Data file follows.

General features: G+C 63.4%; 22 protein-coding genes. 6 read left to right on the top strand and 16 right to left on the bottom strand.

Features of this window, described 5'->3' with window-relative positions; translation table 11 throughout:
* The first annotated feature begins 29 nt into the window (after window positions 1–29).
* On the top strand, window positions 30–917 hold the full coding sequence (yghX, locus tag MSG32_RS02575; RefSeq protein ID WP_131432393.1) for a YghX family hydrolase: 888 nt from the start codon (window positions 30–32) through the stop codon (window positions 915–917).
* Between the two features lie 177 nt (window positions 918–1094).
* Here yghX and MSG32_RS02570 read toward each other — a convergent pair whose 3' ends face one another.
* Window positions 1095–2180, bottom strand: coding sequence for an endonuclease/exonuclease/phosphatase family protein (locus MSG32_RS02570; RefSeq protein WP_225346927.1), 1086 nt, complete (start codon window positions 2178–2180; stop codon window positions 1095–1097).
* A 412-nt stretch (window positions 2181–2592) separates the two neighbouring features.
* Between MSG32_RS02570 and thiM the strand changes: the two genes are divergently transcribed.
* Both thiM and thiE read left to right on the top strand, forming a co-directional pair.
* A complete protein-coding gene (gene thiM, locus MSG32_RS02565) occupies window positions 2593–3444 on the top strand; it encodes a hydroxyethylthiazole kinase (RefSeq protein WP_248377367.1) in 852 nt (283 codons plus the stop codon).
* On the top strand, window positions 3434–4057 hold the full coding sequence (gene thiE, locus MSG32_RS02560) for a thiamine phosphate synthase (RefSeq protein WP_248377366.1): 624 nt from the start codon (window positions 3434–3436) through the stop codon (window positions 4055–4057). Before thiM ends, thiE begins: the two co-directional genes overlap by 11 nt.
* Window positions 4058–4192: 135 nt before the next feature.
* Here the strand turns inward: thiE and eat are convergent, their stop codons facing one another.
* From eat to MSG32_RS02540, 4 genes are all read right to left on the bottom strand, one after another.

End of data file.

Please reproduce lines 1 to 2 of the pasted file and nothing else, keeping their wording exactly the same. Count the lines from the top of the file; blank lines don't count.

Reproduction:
General features: G+C 63.4%; 22 protein-coding genes. 6 read left to right on the top strand and 16 right to left on the bottom strand.

Features of this window, described 5'->3' with window-relative positions; translation table 11 throughout: